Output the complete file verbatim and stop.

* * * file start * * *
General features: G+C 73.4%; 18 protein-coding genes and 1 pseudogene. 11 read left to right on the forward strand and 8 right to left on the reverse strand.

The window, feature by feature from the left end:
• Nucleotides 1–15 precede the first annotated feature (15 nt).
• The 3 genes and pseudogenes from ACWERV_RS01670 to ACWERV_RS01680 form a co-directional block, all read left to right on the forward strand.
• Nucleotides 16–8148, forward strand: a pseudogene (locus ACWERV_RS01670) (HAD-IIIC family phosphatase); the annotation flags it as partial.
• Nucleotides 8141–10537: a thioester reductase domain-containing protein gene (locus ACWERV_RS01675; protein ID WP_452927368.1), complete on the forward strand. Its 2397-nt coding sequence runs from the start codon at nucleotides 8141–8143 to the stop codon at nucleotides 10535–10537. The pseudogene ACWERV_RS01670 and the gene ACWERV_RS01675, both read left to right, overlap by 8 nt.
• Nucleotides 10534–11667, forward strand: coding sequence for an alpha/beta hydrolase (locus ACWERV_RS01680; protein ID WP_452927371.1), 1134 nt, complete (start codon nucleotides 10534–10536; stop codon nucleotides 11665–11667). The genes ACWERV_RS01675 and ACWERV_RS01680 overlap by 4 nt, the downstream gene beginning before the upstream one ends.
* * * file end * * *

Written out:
General features: G+C 73.4%; 18 protein-coding genes and 1 pseudogene. 11 read left to right on the forward strand and 8 right to left on the reverse strand.

The window, feature by feature from the left end:
• Nucleotides 1–15 precede the first annotated feature (15 nt).
• The 3 genes and pseudogenes from ACWERV_RS01670 to ACWERV_RS01680 form a co-directional block, all read left to right on the forward strand.
• Nucleotides 16–8148, forward strand: a pseudogene (locus ACWERV_RS01670) (HAD-IIIC family phosphatase); the annotation flags it as partial.
• Nucleotides 8141–10537: a thioester reductase domain-containing protein gene (locus ACWERV_RS01675; protein ID WP_452927368.1), complete on the forward strand. Its 2397-nt coding sequence runs from the start codon at nucleotides 8141–8143 to the stop codon at nucleotides 10535–10537. The pseudogene ACWERV_RS01670 and the gene ACWERV_RS01675, both read left to right, overlap by 8 nt.
• Nucleotides 10534–11667, forward strand: coding sequence for an alpha/beta hydrolase (locus ACWERV_RS01680; protein ID WP_452927371.1), 1134 nt, complete (start codon nucleotides 10534–10536; stop codon nucleotides 11665–11667). The genes ACWERV_RS01675 and ACWERV_RS01680 overlap by 4 nt, the downstream gene beginning before the upstream one ends.